Other Information Sources. In order to maximize the use of all available failure data, a range of research, published papers, industry associations and manufacturers data were also analyzed including institutional sources (EEI, IEEE, CIGRE, etc.), private sources (Hartford SB, IAEI, etc.), and EPRI (with aid from SRP). These data were used to supplement SRP and industry survey data to ensure the analysis was unbiased by the sample composition and that every opportunity to access relevant data had been taken.
Application of PAS 55 to SRP
Using the PAS 55 maturity assessment approach, a total of 33 interviews were held with a range of SRP staff whose responsibilities cover the whole of the transformer asset lifecycle, along with corresponding processes and documentation. Each of the 28 practices in the PAS 55 checklist were addressed and scored and a gap analysis undertaken to identify areas of deficiency compared to defined good practice. In addition to the interviews, three workshops were held with operations, maintenance and management staff to discuss the initial analysis and clarify initial conclusions. From this gap analysis an improvement plan was then developed, designed to close the identified gaps.
A key output of the gap analysis was the development of an asset centric (rather than an organization centric) view of transformer management. This view was applied to target the recommendations at each phase of the transformer asset lifecycle, as illustrated in Figure 3.
Figure 3: SRP Transformer Asset Lifecycle
(click to enlarge)
For each of the asset lifecycle phases, a guide to good practice was developed to assist in the assessment of the current ‘maturity’ or effectiveness of SRP’s current approach to transformer asset management as well as to provide a summary reference document for SRP’s future use. These good practices were developed based on Black & Veatch subject matter experts’ industry knowledge and experience, PAS 55 guidance for asset management good practice, and Asset Management – an anatomy published by the Institute of Asset Management.
Findings and Initiatives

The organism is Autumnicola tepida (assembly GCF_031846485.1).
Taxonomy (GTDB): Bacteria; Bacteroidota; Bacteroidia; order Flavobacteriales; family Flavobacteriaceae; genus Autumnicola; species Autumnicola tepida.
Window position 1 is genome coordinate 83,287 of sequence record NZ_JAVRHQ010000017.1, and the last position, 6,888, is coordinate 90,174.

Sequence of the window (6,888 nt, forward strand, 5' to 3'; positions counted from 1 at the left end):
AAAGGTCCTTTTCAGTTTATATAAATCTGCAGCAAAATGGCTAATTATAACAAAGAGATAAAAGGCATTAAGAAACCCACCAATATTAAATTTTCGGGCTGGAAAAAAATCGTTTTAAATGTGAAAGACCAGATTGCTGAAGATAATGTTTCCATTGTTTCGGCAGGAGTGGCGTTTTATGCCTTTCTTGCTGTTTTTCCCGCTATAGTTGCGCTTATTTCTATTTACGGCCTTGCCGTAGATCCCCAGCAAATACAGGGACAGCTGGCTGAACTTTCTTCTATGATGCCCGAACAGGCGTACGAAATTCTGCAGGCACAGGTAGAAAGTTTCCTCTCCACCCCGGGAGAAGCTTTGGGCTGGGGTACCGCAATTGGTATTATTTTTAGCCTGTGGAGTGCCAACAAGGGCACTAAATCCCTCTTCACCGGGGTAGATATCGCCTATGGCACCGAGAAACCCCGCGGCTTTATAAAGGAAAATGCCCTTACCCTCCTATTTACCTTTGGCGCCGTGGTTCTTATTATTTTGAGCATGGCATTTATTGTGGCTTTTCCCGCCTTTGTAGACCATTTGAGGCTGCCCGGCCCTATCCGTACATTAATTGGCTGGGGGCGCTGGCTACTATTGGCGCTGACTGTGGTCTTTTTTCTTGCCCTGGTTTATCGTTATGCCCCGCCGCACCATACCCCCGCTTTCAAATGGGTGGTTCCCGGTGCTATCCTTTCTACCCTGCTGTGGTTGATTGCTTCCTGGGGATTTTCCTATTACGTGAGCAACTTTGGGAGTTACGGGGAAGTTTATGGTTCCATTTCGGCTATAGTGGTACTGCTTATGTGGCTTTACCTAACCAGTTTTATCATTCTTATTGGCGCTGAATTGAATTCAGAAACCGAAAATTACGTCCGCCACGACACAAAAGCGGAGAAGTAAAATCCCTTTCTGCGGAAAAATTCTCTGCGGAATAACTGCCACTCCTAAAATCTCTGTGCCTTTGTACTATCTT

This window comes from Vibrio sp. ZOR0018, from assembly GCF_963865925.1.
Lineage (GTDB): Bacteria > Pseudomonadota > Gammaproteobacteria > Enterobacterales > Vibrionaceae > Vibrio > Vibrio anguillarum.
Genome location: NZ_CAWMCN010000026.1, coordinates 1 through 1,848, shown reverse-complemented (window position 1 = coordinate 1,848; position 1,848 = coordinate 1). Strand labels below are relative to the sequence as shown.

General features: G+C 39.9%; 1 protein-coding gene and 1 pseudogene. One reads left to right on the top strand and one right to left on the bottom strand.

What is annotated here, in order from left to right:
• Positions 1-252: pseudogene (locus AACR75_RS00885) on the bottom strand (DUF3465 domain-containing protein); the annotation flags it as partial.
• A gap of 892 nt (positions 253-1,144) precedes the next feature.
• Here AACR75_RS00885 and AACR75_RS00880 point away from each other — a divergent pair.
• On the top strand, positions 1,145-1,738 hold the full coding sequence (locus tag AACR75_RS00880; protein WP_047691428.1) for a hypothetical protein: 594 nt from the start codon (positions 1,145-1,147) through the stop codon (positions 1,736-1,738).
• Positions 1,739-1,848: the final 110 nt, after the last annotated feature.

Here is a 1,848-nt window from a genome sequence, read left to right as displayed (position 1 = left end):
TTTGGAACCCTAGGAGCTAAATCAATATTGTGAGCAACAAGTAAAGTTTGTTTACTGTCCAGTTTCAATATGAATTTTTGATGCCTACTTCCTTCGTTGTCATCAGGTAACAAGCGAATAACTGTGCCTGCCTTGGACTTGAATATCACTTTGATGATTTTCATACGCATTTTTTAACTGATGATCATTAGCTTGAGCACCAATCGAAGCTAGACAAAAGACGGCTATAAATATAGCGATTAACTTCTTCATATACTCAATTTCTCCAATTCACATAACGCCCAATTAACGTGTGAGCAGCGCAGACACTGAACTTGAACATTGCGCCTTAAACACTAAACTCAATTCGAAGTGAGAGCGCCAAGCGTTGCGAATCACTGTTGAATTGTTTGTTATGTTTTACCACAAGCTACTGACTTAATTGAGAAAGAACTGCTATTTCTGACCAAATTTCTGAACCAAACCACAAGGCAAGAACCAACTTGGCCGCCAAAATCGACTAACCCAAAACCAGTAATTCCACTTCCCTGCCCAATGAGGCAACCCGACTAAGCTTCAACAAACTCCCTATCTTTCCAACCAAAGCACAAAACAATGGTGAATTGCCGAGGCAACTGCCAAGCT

The overall score for SRP’s transformer asset management maturity put SRP in the asset management ‘development’ stage, as defined by PASS 55. The maturity assessment has highlighted areas for improvement and the gaps that need to be closed.
Formation of a dedicated transformer asset management team is recommended, along with development of a transformer asset management policy, strategy and objectives. Black & Veatch and SRP also developed a number of asset management initiatives (listed below) and a roadmap for their implementation:
- Transformer criticality assessment
- Risk management process development
- Condition based maintenance strategy
- Updated maintenance processes and procedures
- Prioritized bushing replacement program
- Creation of a transformer asset management system ‘Toolkit’
- Transformer spare and replacement process
- Escalated installation of substation Intelligent Electronic Devices (IEDs)
- Additional transformer analysis
Recommendations for short and long term improvements were prioritized using a cost-benefit analysis (CBA) approach so that the tangible business benefits of each investment were clearly understood.
SRP plans to implement the identified initiatives over a period of three to four years to fully embed asset management good practice across the lifecycle of transformer assets.
The challenge of improving asset management practices should not be underestimated. Concerted effort is required to change organizational culture, paradigms, practices, and in some cases, the structure of the organization.
Leadership and communication are fundamental to this effort, and the initiative must have full buy-in at the highest levels to be successful. However, the successful implementation of an improvement plan is not the end of the journey. A key element of PAS 55 is continual improvement, so further refinements and improvements should be considered where it is cost effective. Effective leadership at all levels in the organization will be required to sustain and improve asset management good practices.
About the Authors
Will Williams is Director of Asset Management at Black & Veatch. His asset management expertise includes asset failure analysis, risk assessment, maintenance optimization, business planning, operational efficiency, and infrastructure rehabilitation. He was previously at Halcrow as Vice President and Global Director of Asset Management for Water and Power. Reach him at WilliamsWD@BV.com.
Martin Jones is a Principal Consultant at Black & Veatch, and a civil engineer specializing in utility asset management, regulatory audit, and wastewater engineering. He has conducted asset maturity assessments, asset valuations, and PAS 55 strategy development and implementation for utilities in North and South America, the UK, and around the world. Contact Martin at JonesM2@BV.com.
Scott Anderson is the Manager of Apparatus Engineering at SRP responsible for the specification, procurement, award, commissioning and acceptance of all substation equipment.The department also oversees substation supplier quality and is in the process of developing an asset management program. Prior to joining SRP in 2002, Scott worked for Motorola where he was responsible for electrical and control systems at semiconductor manufacturing facilities. Reach him at firstname.lastname@example.org